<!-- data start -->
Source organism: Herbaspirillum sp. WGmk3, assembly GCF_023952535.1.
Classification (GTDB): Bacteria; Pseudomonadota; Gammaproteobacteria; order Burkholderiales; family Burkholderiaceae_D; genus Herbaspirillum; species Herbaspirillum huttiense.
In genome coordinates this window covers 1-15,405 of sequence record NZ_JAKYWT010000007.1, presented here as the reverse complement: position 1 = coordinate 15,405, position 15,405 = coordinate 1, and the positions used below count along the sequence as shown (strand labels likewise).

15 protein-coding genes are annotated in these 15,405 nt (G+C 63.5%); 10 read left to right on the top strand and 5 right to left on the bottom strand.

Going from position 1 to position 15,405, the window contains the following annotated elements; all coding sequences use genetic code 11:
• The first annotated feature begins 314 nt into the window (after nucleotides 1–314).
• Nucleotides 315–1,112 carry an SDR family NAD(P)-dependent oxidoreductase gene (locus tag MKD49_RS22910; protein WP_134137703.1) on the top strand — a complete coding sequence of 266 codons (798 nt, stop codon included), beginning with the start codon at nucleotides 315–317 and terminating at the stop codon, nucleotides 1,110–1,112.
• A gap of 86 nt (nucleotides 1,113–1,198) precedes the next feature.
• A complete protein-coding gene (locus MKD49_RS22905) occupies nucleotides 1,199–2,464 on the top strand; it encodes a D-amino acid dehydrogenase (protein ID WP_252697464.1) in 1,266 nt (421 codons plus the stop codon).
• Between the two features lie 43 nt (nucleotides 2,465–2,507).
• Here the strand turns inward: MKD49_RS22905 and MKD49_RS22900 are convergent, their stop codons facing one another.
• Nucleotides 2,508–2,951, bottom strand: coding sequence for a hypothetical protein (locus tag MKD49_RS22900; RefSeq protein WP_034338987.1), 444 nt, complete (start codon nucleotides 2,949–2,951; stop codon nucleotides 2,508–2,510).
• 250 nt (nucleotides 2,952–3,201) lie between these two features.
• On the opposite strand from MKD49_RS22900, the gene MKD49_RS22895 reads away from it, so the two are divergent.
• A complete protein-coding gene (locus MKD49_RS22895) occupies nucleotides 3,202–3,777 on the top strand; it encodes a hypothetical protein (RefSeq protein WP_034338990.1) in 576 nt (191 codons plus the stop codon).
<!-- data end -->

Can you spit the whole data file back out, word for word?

Source organism: Herbaspirillum sp. WGmk3, assembly GCF_023952535.1.
Classification (GTDB): Bacteria; Pseudomonadota; Gammaproteobacteria; order Burkholderiales; family Burkholderiaceae_D; genus Herbaspirillum; species Herbaspirillum huttiense.
In genome coordinates this window covers 1-15,405 of sequence record NZ_JAKYWT010000007.1, presented here as the reverse complement: position 1 = coordinate 15,405, position 15,405 = coordinate 1, and the positions used below count along the sequence as shown (strand labels likewise).

15 protein-coding genes are annotated in these 15,405 nt (G+C 63.5%); 10 read left to right on the top strand and 5 right to left on the bottom strand.

Going from position 1 to position 15,405, the window contains the following annotated elements; all coding sequences use genetic code 11:
• The first annotated feature begins 314 nt into the window (after nucleotides 1–314).
• Nucleotides 315–1,112 carry an SDR family NAD(P)-dependent oxidoreductase gene (locus tag MKD49_RS22910; protein WP_134137703.1) on the top strand — a complete coding sequence of 266 codons (798 nt, stop codon included), beginning with the start codon at nucleotides 315–317 and terminating at the stop codon, nucleotides 1,110–1,112.
• A gap of 86 nt (nucleotides 1,113–1,198) precedes the next feature.
• A complete protein-coding gene (locus MKD49_RS22905) occupies nucleotides 1,199–2,464 on the top strand; it encodes a D-amino acid dehydrogenase (protein ID WP_252697464.1) in 1,266 nt (421 codons plus the stop codon).
• Between the two features lie 43 nt (nucleotides 2,465–2,507).
• Here the strand turns inward: MKD49_RS22905 and MKD49_RS22900 are convergent, their stop codons facing one another.
• Nucleotides 2,508–2,951, bottom strand: coding sequence for a hypothetical protein (locus tag MKD49_RS22900; RefSeq protein WP_034338987.1), 444 nt, complete (start codon nucleotides 2,949–2,951; stop codon nucleotides 2,508–2,510).
• 250 nt (nucleotides 2,952–3,201) lie between these two features.
• On the opposite strand from MKD49_RS22900, the gene MKD49_RS22895 reads away from it, so the two are divergent.
• A complete protein-coding gene (locus MKD49_RS22895) occupies nucleotides 3,202–3,777 on the top strand; it encodes a hypothetical protein (RefSeq protein WP_034338990.1) in 576 nt (191 codons plus the stop codon).